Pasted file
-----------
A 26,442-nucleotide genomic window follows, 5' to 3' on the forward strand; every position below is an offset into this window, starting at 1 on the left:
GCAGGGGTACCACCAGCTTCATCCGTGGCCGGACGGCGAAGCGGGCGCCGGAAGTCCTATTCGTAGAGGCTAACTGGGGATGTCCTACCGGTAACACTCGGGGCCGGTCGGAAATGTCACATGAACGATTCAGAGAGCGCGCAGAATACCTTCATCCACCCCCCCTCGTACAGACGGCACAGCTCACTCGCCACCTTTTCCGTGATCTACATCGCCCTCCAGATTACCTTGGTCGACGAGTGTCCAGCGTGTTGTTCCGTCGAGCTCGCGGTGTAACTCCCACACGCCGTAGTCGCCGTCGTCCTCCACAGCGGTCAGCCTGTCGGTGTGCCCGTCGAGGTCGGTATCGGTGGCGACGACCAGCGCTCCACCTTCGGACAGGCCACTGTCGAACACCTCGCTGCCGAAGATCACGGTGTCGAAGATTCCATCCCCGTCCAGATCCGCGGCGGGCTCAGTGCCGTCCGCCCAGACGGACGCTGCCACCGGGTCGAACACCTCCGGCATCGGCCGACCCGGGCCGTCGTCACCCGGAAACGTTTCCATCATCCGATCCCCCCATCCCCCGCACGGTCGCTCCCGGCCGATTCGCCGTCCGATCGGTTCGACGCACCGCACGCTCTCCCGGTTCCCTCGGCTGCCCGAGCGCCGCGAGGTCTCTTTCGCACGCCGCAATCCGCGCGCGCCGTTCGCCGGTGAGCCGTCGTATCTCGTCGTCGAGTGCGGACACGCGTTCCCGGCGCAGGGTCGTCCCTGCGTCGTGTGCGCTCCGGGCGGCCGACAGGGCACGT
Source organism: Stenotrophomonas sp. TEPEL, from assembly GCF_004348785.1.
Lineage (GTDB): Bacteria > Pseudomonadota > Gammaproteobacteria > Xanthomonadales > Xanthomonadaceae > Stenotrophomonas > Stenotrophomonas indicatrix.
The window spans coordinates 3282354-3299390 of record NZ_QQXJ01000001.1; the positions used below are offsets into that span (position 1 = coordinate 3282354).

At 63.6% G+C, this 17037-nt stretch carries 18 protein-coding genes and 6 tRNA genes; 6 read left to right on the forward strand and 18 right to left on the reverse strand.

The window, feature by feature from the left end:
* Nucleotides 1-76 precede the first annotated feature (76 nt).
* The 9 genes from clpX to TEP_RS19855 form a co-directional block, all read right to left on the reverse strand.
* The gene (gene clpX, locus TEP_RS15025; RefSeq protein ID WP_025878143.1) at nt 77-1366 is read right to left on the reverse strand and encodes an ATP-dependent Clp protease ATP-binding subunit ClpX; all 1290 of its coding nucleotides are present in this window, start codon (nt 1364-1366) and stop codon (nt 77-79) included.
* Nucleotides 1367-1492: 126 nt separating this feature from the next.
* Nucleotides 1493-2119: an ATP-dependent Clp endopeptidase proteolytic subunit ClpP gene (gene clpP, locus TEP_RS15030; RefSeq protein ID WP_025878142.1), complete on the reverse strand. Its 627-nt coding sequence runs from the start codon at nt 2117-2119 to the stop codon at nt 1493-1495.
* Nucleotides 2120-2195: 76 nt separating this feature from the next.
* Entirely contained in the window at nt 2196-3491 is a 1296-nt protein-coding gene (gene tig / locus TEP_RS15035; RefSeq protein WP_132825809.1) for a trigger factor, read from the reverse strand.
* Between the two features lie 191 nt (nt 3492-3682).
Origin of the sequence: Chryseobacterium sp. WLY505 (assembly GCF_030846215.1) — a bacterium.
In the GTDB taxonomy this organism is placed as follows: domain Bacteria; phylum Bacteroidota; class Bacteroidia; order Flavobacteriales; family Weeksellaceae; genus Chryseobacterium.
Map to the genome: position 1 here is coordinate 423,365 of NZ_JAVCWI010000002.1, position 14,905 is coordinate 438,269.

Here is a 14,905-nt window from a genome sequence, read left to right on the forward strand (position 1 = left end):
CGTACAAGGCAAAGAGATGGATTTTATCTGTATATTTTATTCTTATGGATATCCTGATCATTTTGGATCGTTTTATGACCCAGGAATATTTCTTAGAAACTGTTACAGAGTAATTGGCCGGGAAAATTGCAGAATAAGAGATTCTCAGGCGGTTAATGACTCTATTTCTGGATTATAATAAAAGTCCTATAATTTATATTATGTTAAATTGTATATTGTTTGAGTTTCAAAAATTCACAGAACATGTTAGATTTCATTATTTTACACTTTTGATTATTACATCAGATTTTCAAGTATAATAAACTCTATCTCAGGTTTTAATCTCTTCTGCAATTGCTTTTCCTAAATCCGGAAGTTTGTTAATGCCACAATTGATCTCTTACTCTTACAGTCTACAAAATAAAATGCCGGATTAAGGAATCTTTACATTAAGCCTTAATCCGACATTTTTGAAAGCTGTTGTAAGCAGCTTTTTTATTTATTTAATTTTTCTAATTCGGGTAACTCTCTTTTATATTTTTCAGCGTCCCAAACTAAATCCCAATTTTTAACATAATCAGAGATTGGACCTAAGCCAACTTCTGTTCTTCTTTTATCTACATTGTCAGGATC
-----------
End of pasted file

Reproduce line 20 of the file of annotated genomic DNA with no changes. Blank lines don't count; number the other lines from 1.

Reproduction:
CGTACAAGGCAAAGAGATGGATTTTATCTGTATATTTTATTCTTATGGATATCCTGATCATTTTGGATCGTTTTATGACCCAGGAATATTTCTTAGAAACTGTTACAGAGTAATTGGCCGGGAAAATTGCAGAATAAGAGATTCTCAGGCGGTTAATGACTCTATTTCTGGATTATAATAAAAGTCCTATAATTTATATTATGTTAAATTGTATATTGTTTGAGTTTCAAAAATTCACAGAACATGTTAGATTTCATTATTTTACACTTTTGATTATTACATCAGATTTTCAAGTATAATAAACTCTATCTCAGGTTTTAATCTCTTCTGCAATTGCTTTTCCTAAATCCGGAAGTTTGTTAATGCCACAATTGATCTCTTACTCTTACAGTCTACAAAATAAAATGCCGGATTAAGGAATCTTTACATTAAGCCTTAATCCGACATTTTTGAAAGCTGTTGTAAGCAGCTTTTTTATTTATTTAATTTTTCTAATTCGGGTAACTCTCTTTTATATTTTTCAGCGTCCCAAACTAAATCCCAATTTTTAACATAATCAGAGATTGGACCTAAGCCAACTTCTGTTCTTCTTTTATCTACATTGTCAGGATC